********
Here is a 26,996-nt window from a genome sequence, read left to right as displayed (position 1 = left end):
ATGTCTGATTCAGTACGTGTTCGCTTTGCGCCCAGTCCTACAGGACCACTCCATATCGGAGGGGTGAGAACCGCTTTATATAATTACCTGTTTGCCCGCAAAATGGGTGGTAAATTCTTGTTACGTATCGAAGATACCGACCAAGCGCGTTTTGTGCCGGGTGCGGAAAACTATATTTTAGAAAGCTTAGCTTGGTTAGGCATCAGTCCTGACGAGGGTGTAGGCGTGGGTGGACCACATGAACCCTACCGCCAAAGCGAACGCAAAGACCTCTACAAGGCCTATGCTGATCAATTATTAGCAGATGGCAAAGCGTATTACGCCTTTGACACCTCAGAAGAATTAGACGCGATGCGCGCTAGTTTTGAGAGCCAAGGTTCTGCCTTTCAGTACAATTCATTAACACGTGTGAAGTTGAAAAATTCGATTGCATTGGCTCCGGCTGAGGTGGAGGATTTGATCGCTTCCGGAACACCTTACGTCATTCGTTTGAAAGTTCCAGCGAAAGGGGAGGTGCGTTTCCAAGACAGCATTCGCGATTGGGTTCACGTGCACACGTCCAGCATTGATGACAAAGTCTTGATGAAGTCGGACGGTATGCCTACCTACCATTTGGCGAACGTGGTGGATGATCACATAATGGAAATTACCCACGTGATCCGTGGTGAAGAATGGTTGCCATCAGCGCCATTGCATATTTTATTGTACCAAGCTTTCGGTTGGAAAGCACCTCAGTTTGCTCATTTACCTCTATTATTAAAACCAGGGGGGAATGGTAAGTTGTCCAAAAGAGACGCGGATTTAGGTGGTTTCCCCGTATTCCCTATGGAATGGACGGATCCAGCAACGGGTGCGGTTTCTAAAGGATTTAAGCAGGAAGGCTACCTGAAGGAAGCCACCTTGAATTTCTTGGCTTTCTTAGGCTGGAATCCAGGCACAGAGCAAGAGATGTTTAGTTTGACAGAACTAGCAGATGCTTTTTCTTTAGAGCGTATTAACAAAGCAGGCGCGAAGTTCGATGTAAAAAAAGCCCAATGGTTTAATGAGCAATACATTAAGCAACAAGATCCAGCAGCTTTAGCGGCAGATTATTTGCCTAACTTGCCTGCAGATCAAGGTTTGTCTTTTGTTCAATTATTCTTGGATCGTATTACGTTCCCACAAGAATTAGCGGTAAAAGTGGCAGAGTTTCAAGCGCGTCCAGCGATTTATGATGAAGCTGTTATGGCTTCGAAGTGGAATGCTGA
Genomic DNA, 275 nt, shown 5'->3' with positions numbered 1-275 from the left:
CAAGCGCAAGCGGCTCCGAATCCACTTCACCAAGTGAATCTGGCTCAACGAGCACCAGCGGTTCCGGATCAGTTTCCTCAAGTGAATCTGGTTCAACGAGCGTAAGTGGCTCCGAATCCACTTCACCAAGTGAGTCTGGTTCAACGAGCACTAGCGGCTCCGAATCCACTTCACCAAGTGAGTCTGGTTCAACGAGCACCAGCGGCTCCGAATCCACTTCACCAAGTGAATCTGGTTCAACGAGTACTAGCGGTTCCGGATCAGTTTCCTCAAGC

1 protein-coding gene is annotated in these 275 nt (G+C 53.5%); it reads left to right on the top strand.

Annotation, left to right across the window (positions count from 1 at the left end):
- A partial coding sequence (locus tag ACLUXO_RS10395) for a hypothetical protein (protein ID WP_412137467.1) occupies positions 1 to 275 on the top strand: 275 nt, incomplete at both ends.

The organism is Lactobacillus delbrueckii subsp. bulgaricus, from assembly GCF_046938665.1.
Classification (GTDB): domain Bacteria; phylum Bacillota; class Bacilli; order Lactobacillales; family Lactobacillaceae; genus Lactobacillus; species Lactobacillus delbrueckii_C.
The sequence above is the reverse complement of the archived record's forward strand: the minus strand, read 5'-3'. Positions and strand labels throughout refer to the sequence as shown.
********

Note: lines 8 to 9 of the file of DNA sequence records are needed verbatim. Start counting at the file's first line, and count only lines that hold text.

The organism is Lactobacillus delbrueckii subsp. bulgaricus, from assembly GCF_046938665.1.
Classification (GTDB): domain Bacteria; phylum Bacillota; class Bacilli; order Lactobacillales; family Lactobacillaceae; genus Lactobacillus; species Lactobacillus delbrueckii_C.